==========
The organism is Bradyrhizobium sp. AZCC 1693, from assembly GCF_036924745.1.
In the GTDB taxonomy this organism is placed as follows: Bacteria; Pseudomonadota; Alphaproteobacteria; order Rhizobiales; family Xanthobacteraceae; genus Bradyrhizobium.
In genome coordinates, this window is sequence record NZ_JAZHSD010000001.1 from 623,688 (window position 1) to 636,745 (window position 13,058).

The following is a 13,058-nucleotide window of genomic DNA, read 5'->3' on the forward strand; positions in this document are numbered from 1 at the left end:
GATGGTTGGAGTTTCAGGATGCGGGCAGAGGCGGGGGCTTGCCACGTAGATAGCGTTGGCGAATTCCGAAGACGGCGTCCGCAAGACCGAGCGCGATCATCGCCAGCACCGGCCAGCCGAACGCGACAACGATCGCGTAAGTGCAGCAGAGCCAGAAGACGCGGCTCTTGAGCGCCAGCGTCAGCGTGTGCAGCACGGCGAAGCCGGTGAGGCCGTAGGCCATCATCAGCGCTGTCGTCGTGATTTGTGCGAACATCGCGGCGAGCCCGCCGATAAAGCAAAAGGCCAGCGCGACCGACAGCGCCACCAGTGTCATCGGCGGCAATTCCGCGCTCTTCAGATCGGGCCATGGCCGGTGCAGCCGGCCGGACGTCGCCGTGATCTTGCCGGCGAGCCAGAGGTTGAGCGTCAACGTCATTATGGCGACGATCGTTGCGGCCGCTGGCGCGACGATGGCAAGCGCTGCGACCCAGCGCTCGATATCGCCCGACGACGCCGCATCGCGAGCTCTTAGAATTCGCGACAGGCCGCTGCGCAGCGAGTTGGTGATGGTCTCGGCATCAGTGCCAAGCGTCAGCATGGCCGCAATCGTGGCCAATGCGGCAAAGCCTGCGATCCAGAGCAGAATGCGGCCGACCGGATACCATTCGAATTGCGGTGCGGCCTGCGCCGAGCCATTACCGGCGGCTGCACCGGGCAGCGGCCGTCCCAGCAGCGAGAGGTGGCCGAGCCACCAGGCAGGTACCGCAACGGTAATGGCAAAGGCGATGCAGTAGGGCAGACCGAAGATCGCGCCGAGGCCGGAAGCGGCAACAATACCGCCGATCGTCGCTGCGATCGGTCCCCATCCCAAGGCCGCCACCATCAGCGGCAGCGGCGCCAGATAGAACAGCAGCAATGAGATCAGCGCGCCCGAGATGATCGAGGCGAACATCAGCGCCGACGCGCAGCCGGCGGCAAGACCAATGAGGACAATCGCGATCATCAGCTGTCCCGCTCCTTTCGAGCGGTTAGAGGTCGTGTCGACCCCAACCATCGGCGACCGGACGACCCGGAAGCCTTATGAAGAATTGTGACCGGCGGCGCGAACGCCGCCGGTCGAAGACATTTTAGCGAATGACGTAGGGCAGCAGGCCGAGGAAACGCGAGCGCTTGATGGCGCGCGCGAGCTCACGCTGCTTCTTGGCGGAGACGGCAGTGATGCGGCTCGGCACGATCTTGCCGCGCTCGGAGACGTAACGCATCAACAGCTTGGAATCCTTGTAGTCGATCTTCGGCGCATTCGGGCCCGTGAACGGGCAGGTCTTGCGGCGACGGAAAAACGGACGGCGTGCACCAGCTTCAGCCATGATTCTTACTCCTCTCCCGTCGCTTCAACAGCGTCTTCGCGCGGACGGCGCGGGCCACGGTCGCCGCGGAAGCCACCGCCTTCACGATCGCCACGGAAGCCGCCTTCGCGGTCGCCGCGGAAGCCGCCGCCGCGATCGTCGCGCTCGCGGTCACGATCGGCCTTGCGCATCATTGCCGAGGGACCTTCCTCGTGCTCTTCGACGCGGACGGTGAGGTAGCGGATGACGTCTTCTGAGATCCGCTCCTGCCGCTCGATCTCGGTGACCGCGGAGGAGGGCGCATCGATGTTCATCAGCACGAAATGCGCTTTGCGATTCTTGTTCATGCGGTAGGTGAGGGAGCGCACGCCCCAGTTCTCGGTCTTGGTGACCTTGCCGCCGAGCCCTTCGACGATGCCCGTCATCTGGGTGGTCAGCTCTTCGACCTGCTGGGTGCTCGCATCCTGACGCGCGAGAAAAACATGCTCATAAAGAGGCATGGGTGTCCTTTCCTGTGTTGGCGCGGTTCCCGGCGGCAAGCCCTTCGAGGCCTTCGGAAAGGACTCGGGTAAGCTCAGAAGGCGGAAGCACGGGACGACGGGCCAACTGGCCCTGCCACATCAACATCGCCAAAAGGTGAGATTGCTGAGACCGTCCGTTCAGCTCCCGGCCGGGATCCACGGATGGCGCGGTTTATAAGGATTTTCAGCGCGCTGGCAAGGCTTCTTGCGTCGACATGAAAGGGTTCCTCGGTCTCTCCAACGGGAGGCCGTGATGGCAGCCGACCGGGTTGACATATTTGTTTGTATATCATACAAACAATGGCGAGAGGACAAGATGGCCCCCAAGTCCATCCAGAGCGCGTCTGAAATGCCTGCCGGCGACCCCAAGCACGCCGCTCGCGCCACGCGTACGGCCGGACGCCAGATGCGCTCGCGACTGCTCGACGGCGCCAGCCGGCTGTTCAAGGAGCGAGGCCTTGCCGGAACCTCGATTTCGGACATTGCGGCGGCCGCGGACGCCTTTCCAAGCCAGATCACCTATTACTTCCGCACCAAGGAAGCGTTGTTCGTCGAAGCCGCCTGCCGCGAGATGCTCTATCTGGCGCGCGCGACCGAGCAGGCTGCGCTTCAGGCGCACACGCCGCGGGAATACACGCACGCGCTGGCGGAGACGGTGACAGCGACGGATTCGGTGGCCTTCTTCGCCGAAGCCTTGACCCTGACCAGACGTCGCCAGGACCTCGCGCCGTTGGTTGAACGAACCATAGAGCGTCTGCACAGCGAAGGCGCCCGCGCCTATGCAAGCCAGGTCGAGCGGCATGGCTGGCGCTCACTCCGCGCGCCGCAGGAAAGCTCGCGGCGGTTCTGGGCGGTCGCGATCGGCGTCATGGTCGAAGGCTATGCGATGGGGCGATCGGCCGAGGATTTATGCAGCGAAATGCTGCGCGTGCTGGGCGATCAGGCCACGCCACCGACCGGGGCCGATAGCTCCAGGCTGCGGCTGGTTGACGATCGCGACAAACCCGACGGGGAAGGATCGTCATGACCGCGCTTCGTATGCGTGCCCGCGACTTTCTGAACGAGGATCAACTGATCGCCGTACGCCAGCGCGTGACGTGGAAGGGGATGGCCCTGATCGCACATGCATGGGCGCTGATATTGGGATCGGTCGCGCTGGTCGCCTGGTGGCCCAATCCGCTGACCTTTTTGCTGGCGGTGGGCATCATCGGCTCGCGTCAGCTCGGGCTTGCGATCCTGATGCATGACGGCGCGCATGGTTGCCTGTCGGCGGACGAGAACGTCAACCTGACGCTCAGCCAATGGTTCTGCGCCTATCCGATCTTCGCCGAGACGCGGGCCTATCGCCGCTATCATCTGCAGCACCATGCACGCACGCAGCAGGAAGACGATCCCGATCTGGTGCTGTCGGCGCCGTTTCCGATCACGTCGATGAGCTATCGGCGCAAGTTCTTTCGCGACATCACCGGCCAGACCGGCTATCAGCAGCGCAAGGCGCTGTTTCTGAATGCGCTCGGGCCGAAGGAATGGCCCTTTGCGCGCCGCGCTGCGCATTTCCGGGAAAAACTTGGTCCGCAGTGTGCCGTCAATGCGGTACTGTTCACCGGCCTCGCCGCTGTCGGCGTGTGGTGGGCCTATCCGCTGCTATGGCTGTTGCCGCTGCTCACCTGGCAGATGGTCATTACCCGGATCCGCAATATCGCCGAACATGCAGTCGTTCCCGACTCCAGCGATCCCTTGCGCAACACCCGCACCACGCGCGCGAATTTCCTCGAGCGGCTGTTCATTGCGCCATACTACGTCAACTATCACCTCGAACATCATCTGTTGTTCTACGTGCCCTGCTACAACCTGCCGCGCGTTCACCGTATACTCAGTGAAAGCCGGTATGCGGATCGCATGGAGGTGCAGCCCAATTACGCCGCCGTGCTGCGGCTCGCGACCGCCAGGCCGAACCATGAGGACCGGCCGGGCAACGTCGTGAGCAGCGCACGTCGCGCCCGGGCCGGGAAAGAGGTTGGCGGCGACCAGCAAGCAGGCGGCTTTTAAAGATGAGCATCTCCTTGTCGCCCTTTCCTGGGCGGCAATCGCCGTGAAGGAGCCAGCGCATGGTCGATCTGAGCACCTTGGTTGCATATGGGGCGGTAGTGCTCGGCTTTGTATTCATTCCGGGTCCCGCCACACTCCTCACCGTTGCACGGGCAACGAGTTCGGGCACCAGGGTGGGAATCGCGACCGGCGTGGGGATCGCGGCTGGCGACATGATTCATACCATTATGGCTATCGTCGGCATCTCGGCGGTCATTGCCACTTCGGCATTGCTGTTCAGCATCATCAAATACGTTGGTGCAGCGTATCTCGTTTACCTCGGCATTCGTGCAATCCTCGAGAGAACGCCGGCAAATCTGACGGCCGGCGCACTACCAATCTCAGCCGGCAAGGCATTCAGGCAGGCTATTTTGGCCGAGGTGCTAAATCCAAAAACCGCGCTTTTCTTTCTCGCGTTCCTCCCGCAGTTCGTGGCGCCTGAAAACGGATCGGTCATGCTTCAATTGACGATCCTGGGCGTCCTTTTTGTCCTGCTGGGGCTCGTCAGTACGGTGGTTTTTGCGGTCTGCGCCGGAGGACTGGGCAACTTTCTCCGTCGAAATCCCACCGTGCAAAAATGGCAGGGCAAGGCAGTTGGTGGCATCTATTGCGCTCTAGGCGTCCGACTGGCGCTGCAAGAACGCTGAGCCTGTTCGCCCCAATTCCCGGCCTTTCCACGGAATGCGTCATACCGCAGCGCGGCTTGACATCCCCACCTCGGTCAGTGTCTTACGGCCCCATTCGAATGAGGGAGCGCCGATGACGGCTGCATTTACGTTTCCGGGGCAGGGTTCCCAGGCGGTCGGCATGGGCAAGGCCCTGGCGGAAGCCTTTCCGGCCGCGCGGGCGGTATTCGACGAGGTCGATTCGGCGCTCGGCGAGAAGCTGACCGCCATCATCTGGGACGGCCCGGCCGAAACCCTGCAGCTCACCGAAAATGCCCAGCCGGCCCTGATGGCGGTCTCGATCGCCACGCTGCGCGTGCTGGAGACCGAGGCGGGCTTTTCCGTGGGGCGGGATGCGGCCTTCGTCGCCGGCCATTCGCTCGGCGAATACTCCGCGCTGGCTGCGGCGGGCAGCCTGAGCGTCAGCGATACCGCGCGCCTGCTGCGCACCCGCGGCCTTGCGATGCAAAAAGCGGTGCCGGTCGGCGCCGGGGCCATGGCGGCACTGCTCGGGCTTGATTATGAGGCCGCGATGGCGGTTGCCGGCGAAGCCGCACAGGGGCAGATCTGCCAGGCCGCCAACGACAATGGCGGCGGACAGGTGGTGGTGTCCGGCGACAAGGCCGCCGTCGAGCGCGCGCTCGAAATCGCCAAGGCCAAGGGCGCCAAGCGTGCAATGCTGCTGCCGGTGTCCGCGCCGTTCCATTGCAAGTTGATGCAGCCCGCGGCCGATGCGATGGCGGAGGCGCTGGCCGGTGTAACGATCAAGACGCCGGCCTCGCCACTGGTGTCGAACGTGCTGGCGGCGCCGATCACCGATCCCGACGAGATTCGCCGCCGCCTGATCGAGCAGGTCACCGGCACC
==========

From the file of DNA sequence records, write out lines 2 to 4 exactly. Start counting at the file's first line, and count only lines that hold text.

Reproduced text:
In the GTDB taxonomy this organism is placed as follows: Bacteria; Pseudomonadota; Alphaproteobacteria; order Rhizobiales; family Xanthobacteraceae; genus Bradyrhizobium.
In genome coordinates, this window is sequence record NZ_JAZHSD010000001.1 from 623,688 (window position 1) to 636,745 (window position 13,058).

The following is a 13,058-nucleotide window of genomic DNA, read 5'->3' on the forward strand; positions in this document are numbered from 1 at the left end: